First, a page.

Put More Money in Your Pocket by Lowering Student Loan Payments

Friday, March 9, 2018




Student loans continue to plague the country. The average student loan balance rose from $18,259 in 2005 up to $35,051 in 2015. This equated to an estimate of $1.2 trillion in student loan debt. With this increasing debt in mind, it’s important to remember it’s never too early to start considering ways to save for a future college education. For those already tackling student loans, It’s not too late to implement better strategies to pay off your loans more quickly.

Saving
Saving for college in advance is the best way to lower your student loans and avoid having to borrow so much. Although most people expect they will attend college, only 57% of people have started saving for that goal. Every dollar you save counts. Even small monthly contributions will add up to potentially save you from needing to take on another student loan.

Social savings platforms like Gift of College make it even easier for families to save and pay for the cost of a college. GiftofCollege is a gift registry that enables friends, family and employers to contribute online or with gift cards to accounts of those who are saving for college or paying down student loan debt.

Come Up With A Plan
As with any large expenditure, you should come up with a plan around your college education. Keep in mind that for most people, this is a four year cost. You should compare how much you have saved to how much you will have to borrow. Having a plan in place will allow you to come up with a strategy on how much you need to borrow for your education and the best option for borrowing.
Maximizing federal student loans is often a better option than private loans. Federal loans tend to have lower interest rates and interest won’t usually accrue until after a six-month grace period after you graduate. They have provisions in place for certain situations around forgiveness, deferment and forbearance as well.

There are occasions where private loans are an alternative towards federal loans. They are:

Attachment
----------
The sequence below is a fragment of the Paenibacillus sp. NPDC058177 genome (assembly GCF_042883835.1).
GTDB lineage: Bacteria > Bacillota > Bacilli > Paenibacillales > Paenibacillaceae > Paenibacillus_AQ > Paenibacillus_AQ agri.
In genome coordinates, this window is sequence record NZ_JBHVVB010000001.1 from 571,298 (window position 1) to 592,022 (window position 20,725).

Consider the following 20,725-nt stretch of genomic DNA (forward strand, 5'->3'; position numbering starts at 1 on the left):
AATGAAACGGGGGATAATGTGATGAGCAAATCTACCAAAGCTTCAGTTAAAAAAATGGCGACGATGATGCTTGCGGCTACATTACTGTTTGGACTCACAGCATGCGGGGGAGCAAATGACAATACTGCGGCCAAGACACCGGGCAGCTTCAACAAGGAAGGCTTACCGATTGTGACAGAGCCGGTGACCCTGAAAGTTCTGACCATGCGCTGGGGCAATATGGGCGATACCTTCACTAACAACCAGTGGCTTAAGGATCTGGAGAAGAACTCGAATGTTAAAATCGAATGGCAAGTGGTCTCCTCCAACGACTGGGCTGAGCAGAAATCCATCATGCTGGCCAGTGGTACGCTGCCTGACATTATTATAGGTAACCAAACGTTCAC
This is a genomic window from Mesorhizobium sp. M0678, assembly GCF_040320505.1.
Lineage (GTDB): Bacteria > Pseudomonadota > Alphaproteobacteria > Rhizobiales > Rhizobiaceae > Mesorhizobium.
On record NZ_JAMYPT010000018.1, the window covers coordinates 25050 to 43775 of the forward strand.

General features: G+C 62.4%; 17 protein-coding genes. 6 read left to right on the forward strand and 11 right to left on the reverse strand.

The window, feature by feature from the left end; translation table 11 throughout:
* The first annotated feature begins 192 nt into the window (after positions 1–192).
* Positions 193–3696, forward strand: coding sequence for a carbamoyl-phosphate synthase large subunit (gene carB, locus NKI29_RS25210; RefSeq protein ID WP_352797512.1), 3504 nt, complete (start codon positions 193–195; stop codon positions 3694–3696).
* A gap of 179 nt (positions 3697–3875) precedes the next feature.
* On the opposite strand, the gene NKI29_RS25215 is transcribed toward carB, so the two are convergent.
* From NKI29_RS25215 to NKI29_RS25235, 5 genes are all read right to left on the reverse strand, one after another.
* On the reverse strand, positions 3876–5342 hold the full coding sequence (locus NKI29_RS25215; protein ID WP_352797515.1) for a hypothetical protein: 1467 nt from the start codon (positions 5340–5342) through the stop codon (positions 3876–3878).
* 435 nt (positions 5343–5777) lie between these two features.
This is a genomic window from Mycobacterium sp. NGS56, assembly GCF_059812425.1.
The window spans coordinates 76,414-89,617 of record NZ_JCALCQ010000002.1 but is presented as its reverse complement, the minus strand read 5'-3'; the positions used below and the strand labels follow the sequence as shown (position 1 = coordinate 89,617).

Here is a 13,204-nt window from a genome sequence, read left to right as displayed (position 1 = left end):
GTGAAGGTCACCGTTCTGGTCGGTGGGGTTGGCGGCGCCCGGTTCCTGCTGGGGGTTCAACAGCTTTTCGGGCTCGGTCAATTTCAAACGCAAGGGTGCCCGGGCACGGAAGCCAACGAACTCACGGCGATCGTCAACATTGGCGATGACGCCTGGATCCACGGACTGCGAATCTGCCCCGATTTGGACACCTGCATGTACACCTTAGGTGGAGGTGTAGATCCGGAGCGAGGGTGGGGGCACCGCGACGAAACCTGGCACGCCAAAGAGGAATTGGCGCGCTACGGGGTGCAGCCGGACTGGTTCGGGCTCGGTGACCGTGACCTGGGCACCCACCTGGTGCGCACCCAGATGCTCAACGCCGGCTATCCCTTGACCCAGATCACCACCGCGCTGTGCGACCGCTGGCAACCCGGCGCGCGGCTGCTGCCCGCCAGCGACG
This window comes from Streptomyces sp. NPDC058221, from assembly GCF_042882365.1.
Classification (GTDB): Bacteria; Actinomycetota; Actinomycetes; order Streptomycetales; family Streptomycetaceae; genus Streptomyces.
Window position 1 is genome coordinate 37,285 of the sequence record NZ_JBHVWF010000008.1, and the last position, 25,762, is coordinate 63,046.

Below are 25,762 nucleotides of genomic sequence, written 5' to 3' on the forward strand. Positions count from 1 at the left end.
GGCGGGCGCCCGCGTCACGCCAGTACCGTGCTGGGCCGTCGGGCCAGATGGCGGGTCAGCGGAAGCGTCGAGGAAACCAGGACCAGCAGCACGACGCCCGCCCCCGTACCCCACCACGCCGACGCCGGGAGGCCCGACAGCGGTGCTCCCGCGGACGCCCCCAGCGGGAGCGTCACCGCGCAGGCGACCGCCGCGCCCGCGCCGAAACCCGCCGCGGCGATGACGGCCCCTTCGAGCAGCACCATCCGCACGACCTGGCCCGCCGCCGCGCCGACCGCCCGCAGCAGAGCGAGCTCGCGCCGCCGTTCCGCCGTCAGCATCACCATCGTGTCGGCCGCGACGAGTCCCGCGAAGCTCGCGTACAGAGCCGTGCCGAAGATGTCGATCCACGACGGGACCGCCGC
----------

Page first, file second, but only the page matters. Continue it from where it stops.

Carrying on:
• You’re a graduate or professional school student.
  • You have a specific repayment plan for the loan within a few years of graduation.
  • You have borrowed as much as possible in federal loans.
  • You have a great credit scores.
By fitting these characteristics, you’ll be able to shop around for the best loan with a lower interest rate. You’ll also be able to start building credit by educating yourself and using credit responsibly as a student.

Repayment Options
If you do have student loans, there are two methods you can follow that can help you pay down your debt.

Avalanche Method
With the debt avalanche method, focus on the loans with the highest interest rates first. You’ll make the minimum payment on all your loans as required, but pay as much as you can each month toward the account with the highest interest rate. The more you pay above the minimum each month, the less interest you will accrue. Once you pay that account off, move on to the next highest interest rate.

Snowball Method
The debt snowball method is like the avalanche method, yet you’ll pay your debts off in order from the smallest balance to the largest. Pay as much as you can each month toward the account with the smallest balance while paying the minimum payment on all the other accounts. Once you pay off the account with the smallest balance, you’ll move on to the one with the next smallest balance.

Consolidate Loans
If you have multiple loans from different lenders, there is the option to consolidate all the loans into one single loan. You have to consider what your monthly payment will look like, as well as how long it will take you to repay. Consolidation is a good idea when it reduces the interest rates on your loans. It may also be a good option if your credit has improved enough to receive better interest rates. But keep in mind that your total repayment time might increase.

Conclusion
As student loans continue to rise, start planning for how to pay for a future education as soon as possible. By creating a plan, you’ll be able to see how much to borrow. No matter how long until the start of college, saving now will help you avoid taking out large loans that will accrue interest.

Bio:  Jacob Lunduski is the Community Outreach Director at Credit Card Insider. Credit Card Insider's mission is to provide is to provide information so people learn how to use credit cards to their advantage, with confidence. Jacob and the rest of Credit Card Insider only encourages responsible credit card use. Follow Credit Card Insider on Twitter, Facebook and YouTube.
 



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